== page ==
### Table 5: Mean regression decompositions of the race gap in wealth components (couples sample)

"... In PAGE 23: ... (The model estimates are based on the full samples.) The results are presented in Table5 of Altonji amp; Doraszelski (2001). They confirm our basic finding that differences in the white and black wealth models play a key role in the wealth gap.... In PAGE 25: ... 10 Race Differences in the Components of Wealth Why are the coefficients so different across the black and white specifications? One hypothesis is that the relationship differs for some forms of wealth but not for others. Table5 reports mean regression decompositions of main home equity (house value net of mortgage balance), wealth in farms/businesses, and stocks/mutual funds and IRAs. We restrict attention to couples.... In PAGE 25: ...RAs. We restrict attention to couples. The regressors are the same as the ones used for couples in our other wealth models. On average whites hold 32,309 (978) more home equity than blacks (56,859 (657) versus 24,550 (724), Panel A of Table5 ), which is not surprising given the difference in home ownership rates across races.23 The white regression model explains 88% of this gap compared to the 79% explained for total wealth in Table 3.... ..."

### Table 3: Varying the size of the time gap between timeslots. 8 timeslots per frame. Time gap

"... In PAGE 8: ... In conclusion, the smaller the demands are, the larger the gain is of using SOH. In Table3 we find the wavelength usage as function of the gap when the number of timeslots is 8. It can be seen that the wavelength usage is approximately inversely proportional to 1BP8 A0 g, where g is the length of the gap.... ..."

### Table 4: Failure rates for hierarchical alignment of the MTEval bitext, over varying numbers of gaps and constrain- ing trees (CTs).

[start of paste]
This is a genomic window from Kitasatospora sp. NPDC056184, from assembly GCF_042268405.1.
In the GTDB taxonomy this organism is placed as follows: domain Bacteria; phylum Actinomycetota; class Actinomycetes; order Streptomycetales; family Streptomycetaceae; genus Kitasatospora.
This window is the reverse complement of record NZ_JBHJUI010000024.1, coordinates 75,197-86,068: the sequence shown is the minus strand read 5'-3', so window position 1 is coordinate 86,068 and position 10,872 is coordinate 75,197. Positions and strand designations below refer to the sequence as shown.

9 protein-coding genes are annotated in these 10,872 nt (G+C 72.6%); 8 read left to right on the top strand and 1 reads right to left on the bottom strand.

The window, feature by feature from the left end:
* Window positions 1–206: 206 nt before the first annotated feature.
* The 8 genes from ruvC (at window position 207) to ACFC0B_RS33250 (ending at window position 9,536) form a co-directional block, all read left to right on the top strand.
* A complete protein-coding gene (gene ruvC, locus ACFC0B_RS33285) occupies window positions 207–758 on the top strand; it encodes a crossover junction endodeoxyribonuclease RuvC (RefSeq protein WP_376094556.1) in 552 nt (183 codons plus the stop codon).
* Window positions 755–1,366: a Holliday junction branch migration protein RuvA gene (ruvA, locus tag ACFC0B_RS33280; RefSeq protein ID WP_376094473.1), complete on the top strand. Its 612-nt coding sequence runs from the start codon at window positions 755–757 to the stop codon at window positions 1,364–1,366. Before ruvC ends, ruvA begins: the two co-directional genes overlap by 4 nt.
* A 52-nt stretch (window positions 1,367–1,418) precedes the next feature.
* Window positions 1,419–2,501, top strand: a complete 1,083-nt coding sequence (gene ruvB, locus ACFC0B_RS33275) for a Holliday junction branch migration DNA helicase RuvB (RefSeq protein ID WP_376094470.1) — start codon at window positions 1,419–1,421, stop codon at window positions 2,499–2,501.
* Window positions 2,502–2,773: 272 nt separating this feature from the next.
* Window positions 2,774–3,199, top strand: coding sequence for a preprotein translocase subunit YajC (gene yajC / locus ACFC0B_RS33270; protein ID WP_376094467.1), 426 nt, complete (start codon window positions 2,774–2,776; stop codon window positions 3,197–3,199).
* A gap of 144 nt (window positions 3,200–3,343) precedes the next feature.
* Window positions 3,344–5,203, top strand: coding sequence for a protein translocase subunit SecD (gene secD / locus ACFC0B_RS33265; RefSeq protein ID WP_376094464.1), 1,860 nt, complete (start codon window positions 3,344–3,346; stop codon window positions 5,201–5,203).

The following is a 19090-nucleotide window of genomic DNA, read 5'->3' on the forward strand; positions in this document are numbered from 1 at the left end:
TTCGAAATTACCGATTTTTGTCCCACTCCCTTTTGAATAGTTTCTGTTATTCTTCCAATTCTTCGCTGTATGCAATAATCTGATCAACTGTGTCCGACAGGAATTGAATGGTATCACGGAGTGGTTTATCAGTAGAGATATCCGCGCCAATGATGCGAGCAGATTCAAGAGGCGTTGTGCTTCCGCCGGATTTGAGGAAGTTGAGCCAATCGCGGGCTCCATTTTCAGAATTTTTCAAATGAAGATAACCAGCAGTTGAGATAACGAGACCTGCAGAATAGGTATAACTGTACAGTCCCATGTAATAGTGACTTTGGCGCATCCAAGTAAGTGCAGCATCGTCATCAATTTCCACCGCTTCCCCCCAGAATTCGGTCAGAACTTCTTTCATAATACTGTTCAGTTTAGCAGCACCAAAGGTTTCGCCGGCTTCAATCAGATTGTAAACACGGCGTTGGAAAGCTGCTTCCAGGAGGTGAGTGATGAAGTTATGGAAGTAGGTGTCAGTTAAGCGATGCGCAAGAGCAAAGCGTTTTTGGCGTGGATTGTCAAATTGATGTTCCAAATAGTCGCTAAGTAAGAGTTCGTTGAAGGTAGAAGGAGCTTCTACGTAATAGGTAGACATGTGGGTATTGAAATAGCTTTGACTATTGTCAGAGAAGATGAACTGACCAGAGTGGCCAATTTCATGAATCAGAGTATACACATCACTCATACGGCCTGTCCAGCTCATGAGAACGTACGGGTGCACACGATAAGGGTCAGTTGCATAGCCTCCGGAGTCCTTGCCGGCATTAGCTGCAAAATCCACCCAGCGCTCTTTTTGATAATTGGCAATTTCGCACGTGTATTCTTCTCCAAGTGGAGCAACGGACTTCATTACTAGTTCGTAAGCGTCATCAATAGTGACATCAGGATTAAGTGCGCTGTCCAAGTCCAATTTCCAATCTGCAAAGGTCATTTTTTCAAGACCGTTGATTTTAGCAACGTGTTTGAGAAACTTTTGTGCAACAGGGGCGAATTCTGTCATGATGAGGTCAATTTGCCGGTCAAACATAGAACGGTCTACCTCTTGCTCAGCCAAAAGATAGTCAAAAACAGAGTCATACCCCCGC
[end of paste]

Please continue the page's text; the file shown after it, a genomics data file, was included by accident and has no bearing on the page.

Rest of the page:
"... In PAGE 5: ... The absence of such cases in the data implies that the failure rates under the constraints of one parse tree would be identical even if we allowed production rules of rank higher than two. Table4 shows the alignment failure rates for the MTEval bitext. With word alignment constraints only, 3% of the sentence pairs could not be hierar- chically aligned without gaps.... ..."

Cited by 1

### Table 4: Failure rates for hierarchical alignment of the MTEval bitext, over varying numbers of gaps and constrain- ing trees (CTs).

"... In PAGE 5: ... The absence of such cases in the data implies that the failure rates under the constraints of one parse tree would be identical even if we allowed production rules of rank higher than two. Table4 shows the alignment failure rates for the MTEval bitext. With word alignment constraints only, 3% of the sentence pairs could not be hierar- chically aligned without gaps.... ..."

Cited by 1

### Table IV. Evolution of the achieved wealths according to the tuning parameter of eg and b1exp both for fixed and time varying parameters. Computations are realized on random samples of size 100, arithmetic means are displayed. Monthly rebalancing.

2005

Cited by 9

### Table V. Evolution of the achieved wealths according to the tuning parameter of eg and b1exp both for fixed and time varying parameters. Computations are realized on random samples of size 100, arithmetic means are displayed. Daily rebalancing.

2005

Cited by 9

### Table IV. Evolution of the achieved wealths according to the tuning parameter of eg and b1exp both for fixed and time varying parameters. Computations are realized on random samples of size 100, arithmetic means are displayed. Monthly rebalancing.

2005

Cited by 9